He knits his brow as though he were really angry with me now. But why?  I haven’t said anything, haven’t mouthed off. Or is it the fact that I’ve said nothing, rather than apologize profusely and right away, that’s ticked him off?

In an instant, the officer’s eyes open wider and blow hot steam in my face. He’s now officially nothing but a goddam cop. Why is he so pissed off? Is he the Indianapolis police department’s lone anti-jaywalking freak? Has he not had his coffee and donuts yet today? Did he have a fight with his wife last night, or did his partner get wasted recently? Ludicrous speculation but no more so than his attitude towards me.

Soon I find out what the deal is: he tells me that he’d been calling me, and I hadn’t stopped right away, had just walked on, ignoring him. On top of that, when I had finally stopped and turned around I had looked right through him, as if I didn’t know, or didn’t care, that he was talking to me.

But I didn’t know that he’d been calling me. How could he have been? Cops yell at someone who’s done something wrong, and that wasn’t me as far as I was concerned.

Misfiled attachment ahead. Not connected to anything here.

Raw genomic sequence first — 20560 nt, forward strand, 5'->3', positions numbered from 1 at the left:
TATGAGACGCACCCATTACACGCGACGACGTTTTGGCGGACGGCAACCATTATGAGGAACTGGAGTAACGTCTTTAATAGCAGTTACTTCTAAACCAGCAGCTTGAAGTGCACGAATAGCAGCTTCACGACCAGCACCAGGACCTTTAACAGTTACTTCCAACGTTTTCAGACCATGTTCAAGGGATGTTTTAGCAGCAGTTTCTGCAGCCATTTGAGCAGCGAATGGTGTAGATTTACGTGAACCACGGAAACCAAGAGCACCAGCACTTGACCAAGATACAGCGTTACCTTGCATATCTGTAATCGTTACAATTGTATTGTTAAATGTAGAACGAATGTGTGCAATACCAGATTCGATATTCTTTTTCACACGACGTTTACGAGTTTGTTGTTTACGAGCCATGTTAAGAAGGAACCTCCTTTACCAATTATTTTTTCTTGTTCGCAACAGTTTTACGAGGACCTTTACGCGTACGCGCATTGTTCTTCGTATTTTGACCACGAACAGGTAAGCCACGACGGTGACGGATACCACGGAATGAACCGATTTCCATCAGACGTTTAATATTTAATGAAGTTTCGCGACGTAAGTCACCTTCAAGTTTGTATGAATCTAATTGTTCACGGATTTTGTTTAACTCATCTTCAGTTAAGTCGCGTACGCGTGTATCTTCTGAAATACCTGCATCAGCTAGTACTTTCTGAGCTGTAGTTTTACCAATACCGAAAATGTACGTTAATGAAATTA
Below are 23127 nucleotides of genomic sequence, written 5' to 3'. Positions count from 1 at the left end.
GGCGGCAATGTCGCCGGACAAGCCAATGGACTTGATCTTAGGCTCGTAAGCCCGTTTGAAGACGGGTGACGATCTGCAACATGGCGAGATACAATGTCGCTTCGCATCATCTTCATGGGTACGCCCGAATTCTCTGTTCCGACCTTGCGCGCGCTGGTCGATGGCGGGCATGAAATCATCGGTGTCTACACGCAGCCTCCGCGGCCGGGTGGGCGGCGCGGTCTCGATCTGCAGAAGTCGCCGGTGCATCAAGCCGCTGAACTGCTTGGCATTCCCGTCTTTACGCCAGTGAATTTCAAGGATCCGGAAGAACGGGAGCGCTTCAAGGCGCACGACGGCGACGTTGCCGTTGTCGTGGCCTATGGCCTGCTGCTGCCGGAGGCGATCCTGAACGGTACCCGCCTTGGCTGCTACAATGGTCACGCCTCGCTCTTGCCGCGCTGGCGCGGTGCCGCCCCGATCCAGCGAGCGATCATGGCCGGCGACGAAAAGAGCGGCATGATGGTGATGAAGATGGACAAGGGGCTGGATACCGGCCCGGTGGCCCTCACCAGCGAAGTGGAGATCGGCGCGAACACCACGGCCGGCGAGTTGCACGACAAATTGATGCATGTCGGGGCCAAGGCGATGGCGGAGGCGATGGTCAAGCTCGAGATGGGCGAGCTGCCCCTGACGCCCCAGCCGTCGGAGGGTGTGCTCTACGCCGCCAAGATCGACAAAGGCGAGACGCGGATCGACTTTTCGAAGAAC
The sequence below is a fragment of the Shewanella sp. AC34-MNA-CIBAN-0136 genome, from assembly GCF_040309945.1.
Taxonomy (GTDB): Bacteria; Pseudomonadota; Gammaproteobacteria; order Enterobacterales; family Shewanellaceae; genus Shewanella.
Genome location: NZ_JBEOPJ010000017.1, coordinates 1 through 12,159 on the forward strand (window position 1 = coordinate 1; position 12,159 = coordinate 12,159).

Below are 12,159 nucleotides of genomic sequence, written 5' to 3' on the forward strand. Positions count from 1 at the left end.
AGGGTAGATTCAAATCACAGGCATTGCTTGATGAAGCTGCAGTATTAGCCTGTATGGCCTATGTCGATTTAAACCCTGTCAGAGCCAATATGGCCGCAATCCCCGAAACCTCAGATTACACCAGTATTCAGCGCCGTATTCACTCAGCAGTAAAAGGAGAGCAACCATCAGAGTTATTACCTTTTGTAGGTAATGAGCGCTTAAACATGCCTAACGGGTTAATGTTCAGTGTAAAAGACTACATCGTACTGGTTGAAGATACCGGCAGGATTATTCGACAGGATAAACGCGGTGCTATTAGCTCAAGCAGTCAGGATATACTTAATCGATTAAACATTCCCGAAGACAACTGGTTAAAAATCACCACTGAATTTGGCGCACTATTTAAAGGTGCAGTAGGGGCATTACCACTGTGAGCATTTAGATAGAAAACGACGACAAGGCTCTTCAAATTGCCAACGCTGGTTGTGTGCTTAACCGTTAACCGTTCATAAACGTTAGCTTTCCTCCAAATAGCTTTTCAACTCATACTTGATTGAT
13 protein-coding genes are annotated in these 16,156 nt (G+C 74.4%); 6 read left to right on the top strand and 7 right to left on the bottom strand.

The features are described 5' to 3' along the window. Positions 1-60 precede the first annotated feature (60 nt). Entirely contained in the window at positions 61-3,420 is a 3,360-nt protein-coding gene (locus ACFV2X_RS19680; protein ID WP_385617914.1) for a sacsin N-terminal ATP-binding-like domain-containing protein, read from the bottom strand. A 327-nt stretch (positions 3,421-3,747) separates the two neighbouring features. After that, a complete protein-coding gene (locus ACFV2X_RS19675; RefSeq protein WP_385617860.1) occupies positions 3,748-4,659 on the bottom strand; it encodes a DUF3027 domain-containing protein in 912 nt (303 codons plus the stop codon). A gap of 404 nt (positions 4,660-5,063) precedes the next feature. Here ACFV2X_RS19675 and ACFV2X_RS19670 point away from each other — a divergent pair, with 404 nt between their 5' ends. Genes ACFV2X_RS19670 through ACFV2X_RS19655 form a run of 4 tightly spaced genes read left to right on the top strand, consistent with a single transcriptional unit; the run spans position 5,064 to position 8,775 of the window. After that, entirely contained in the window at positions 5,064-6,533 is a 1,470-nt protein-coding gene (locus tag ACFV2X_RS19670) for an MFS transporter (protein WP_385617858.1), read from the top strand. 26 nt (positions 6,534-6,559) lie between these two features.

But he isn’t buying it. How could I have not known that he’d been calling me? He’d been looking right at me.

Sure, but from my point of view he had simply been looking across the street, not specifically at me. After all, there were lots of other people on the street—men, women, children, Black, white, Asian . . . whatever.

My explanation, however, only makes him angrier. I’m sure he’s thinking now that I’m being defiant, slick, a wiseass nigger in the face of his triple sign of authority: white . . . male . . . cop.

My heart pounds more strongly. How the hell am I going to get out of this? Clearly, the two of us have entirely different points of view, views of the world, memories. Or perhaps we do share a memory: some collective, almost Jungian dance of defiance and death between Black man and white man.

Suddenly, the cop’s gun, even though it’s still holstered, becomes the loudest, angriest, most visible thing about him. And although my companion is behind me and we are standing in broad daylight outside of a goddam municipal building, I have these visions of being thrown in jail and mercilessly beaten, only ostensibly the result of my having broken the city’s jaywalking law.